I love music, and this was a great year for music.
There is something about the second year of a decade that brings out the best in artists.
Going back to 1991 which was simply a turning point for music in a generation.
Nirvana's Nevermind, Pearl Jam's Ten, and even U2's Achtung Baby set the standard for music for years to come.
Even at turn of the new millennium music hit another benchmark.
The Strokes' This is It, The White Strips' White Blood Cells, and Ryan Adam's Gold influenced artists for the next ten years.
The music produced in 2011 found proven artists creating some of the best work of their career. There were also some new artists making a splash like FosterThePeople and Washed Out that rounded out a special year for music.
A transplant artist from Nashville that uniquely blends spoken word and soaring choruses into a fresh and catchy sound. The album is a brief 40 minutes but with each listen you find this beat-driven effort to be surprisingly deep and layered. Hey Mama and Count on Me may be the stand out summer tracks but it is the storytelling in Down and Ships in the Night that finds Mat Kearney being the Bruce Springsteen of this generation with a touch of style from Elvis Costello.
As the name suggests this is an odd couple that seems to work that contradiction to perfection. Joy Williams, an established CCM artist came together with the talented but obscure folk singer John Paul White in 2009 Eddie's Attic but it wasn't until four years later that this non-couple found success. The harmonies are tender and well crafted. The lyrics are far from cliche and sometimes can be downright heartbreaking in Falling and Poison and Wine, but their is subtle thread of hope throughout the album that comes thru Barton Hallow and especially in I've Got This Friend.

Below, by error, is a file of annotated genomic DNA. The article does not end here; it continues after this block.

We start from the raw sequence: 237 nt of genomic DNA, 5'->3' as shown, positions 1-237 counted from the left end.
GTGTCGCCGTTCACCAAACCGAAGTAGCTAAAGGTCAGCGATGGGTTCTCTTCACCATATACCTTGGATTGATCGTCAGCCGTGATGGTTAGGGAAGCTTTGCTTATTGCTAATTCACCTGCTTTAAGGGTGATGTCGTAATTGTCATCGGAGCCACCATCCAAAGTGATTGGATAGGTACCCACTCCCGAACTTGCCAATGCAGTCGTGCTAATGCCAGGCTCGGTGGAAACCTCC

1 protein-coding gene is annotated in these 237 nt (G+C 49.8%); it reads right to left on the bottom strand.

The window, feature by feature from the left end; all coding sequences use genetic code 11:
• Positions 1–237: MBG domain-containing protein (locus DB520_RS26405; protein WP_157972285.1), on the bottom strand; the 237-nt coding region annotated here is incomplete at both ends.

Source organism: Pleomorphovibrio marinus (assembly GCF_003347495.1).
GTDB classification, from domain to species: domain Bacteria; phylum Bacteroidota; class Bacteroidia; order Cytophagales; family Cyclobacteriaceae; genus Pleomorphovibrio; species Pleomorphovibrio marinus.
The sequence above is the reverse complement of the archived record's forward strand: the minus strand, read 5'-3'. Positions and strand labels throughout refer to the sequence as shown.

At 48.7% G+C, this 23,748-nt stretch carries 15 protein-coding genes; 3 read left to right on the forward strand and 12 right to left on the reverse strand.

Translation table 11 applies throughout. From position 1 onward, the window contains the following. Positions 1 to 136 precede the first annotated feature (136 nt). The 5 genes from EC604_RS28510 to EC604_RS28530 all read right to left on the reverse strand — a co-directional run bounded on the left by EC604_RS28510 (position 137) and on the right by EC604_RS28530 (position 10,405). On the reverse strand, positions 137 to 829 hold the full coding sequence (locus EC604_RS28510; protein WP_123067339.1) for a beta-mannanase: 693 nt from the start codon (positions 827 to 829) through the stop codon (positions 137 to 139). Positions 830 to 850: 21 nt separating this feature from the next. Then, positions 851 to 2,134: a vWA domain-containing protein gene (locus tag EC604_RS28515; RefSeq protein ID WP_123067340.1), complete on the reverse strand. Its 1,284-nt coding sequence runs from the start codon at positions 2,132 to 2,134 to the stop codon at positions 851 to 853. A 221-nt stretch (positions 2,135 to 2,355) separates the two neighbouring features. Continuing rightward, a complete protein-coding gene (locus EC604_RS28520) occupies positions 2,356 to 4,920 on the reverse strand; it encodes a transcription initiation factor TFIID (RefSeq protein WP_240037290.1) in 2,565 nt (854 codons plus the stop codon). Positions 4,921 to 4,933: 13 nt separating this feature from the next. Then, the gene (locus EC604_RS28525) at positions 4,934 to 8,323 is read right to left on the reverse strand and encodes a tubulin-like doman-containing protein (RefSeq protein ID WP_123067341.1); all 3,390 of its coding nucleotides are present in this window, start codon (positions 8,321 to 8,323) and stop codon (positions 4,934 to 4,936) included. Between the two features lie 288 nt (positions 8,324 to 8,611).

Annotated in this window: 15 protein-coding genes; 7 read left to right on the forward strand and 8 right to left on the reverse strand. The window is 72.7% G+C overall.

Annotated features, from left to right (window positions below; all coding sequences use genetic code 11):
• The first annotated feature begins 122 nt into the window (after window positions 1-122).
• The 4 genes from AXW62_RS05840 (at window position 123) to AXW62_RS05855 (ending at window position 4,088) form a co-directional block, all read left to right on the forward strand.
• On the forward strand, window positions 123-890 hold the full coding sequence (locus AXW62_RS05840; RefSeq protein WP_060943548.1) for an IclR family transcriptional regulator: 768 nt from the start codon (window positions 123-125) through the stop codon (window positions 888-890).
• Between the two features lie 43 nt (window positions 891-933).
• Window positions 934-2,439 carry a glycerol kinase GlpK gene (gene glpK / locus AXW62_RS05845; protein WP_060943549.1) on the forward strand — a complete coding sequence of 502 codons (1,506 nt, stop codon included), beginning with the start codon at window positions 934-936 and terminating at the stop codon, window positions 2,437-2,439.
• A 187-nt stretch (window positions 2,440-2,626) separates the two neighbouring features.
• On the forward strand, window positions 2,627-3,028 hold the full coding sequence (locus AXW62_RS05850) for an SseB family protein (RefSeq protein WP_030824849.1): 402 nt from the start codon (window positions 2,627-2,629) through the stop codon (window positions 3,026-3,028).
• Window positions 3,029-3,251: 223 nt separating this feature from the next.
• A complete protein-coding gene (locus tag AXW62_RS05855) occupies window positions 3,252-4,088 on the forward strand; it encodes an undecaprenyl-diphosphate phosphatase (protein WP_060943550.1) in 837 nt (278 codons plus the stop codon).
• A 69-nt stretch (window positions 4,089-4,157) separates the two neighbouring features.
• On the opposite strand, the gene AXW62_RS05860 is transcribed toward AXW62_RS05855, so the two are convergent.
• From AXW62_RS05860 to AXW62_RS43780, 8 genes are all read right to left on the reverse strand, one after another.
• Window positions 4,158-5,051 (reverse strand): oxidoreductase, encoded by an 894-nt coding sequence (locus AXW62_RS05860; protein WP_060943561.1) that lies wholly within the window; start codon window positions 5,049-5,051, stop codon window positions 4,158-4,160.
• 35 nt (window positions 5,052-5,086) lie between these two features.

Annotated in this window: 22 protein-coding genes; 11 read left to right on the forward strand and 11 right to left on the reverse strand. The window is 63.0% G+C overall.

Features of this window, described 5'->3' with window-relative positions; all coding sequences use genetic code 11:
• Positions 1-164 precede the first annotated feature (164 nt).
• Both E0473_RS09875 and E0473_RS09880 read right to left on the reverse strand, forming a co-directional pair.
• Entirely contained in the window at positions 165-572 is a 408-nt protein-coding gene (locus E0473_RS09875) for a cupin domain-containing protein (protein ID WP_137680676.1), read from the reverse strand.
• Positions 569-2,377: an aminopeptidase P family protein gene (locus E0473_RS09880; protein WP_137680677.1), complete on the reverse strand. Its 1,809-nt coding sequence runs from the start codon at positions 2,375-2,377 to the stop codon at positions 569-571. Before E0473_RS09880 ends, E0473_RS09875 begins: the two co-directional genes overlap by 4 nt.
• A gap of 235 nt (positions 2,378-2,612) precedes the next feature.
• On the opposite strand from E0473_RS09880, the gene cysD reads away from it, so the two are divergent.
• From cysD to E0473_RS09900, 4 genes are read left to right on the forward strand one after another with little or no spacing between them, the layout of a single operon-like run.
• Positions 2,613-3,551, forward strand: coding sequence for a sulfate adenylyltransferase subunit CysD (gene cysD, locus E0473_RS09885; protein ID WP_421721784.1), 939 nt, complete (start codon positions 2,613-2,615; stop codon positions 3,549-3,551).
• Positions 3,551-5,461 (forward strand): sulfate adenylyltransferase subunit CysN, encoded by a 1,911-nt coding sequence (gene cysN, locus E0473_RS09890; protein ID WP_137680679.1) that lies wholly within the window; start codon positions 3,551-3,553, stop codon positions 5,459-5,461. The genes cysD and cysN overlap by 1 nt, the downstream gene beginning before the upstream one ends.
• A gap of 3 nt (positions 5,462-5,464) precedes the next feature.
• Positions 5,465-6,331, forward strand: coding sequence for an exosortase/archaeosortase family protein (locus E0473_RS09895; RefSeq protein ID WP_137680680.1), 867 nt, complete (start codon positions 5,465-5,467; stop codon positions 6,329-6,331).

This is the album that everyone wanted Coldplay to make, which also is its greatest critique but also its greatest compliment. Mylo is full of energy and enthusiasm which makes it tasty ear candy, and Coldplay is hoping you have a sweet tooth especially on tracks like Hurts like Heaven, Charlie Brown, and Every Teardrop. There are some tracks that bring the right amount of balance to cut the sweet especially on Paradise and Us Against the World. The album is great, but you expect it to be, it's Coldplay.
You had a glimpse of Adele's brilliance on 19 with Chasing Pavements and on 21 this British songbird really finds her voice. The album opens with it's strongest track Rolling in the Deep with its driving beat and gospel influence. However, the rest of the album takes a melancholy turn as the theme of heartbreak and loss is found throughout. Despite its somber message Adele's angelic voice eclipses the album with passion and soul especially on Rumor Has It and Someone Like You. In today's Pop music culture of body conscious females and superfluous music Adele redefines the industry with beauty and grace.
Ghosts Upon the Earth transcends the worship genre into creating something that is truly magically that can be best described as an art-rock-opera. A concept album that ebbs and flows with themes of creation, loss, and redemption inspired by C.S. Lewis' Great Divorce. Ghosts is an album that is to be listened to in full which is rare, with a CCM trend to manufacture predicable singable songs for Sunday morning. Much like The Beatles who found a new sound in Revolver and perfected it with Sgt. Pepper, that is what Gungor has accomplished starting with Beautiful Things last year and building brilliantly to Ghosts Upon the Earth.
What are your favorite albums of 2011?
Tuesday, December 13, 2011
Tuesday, December 6, 2011